TRR also used the precedent judgment in Tiffany (NJ) Inc. v. eBay Inc., where it was rejected by the court that eBay was selling counterfeited jewellery for an auction on that platform. The court denied TRR’s motion because it approves every product to be listed, exercises control over the pricing and marketing of the product, and has physical possession over the inventory sold, unlike eBay.

When it comes to the issue of selling goods which are counterfeited and causing to cheapen a luxury brand by the sale of authenticated goods on such websites, they are two completely separate and different themes in motion that Chanel is putting together into one through its lawsuit. It is given that, if a consumer purchases a Chanel bag from Chanel, they are a bona fide purchaser and through the First Sale Doctrine have the right to resell that bag to a resale company, like TRR.

Given that there are no specific laws which prevent TRR and other such resale companies from reselling pre-owned designer bags on their online platforms, Chanel through its suit against TRR and WGACA is hoping to get some kind of leverage to restrict and take away the right for companies like TRR and others to sell their bags. Chanel is also expecting a legal remedy which allows them to have the trademark and selling rights over all authenticated Chanel bags, even if pre-owned by customers. Although this is unlikely to happen because of the basic property law. Customers who purchase any goods, even a bag which costs a couple of thousand dollars, have ownership of that good and rights.

However, selling counterfeit bags on the other hand is a completely different issue. If the claims of Chanel are proved to be valid against TRR, then TRR is in violation of the laws of the Trademark Act. Also, TRR could be subjected to lawsuits from customers who previously bought Chanel bags that TRR claimed to be 100% authentic. Chanel has cited 7 such bags on TRR’s website which could be possible counter feet. If these are proved to be fake and it is proved that TRR has sold such counterfeit products, TRR is not going to have a good defence against this claim.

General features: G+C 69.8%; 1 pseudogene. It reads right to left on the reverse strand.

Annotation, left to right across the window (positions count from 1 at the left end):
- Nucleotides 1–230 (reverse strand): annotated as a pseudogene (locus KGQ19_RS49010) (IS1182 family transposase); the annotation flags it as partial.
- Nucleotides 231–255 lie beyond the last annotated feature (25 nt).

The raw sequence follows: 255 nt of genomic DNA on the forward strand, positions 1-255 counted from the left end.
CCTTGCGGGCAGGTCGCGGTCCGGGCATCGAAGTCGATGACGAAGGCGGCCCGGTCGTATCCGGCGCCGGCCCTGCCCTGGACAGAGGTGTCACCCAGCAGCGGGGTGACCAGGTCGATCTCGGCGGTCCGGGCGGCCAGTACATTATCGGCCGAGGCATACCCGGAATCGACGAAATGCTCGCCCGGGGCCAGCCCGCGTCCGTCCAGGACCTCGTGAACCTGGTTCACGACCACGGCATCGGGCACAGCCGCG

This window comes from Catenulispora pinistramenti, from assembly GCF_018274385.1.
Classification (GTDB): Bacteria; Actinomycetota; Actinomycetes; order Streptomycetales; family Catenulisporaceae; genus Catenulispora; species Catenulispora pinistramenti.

Chanel will always be the gold standard in the fashion industry known for its rich history in luxury goods. The RealReal and other such resale companies are new entries into the retail industry but look like they are here to stay. If Chanel v. The RealReal continues in court without any settlement, the decision could lead to dynamic changes in the retail industry. However, it is believed that Chanel is most likely to lose in court and this would benefit consumers in the long run because these companies would not be changed. It is believed that settlement would be a more economical and beneficial solution to this case, it would also give both Chanel and TRR to procure a solution which allows the parties to participate in the luxury retail industry together instead of winning them against one another.

 

This blog has been authored by Deeksha Aggarwal during her internship with Mikelegal. 

REFERENCES

  1. https://uclawreview.org/2020/12/14/chanel-v-the-realreal-luxury-meets-resale/
  2. https://law.justia.com/cases/federal/district-courts/new-york/nysdce/1:2018cv10626/504750/39/
  3. https://www.thefashionlaw.com/chanel-the-realreal-agree-to-mediation-amid-escalating-counterfeiting-antitrust-fight/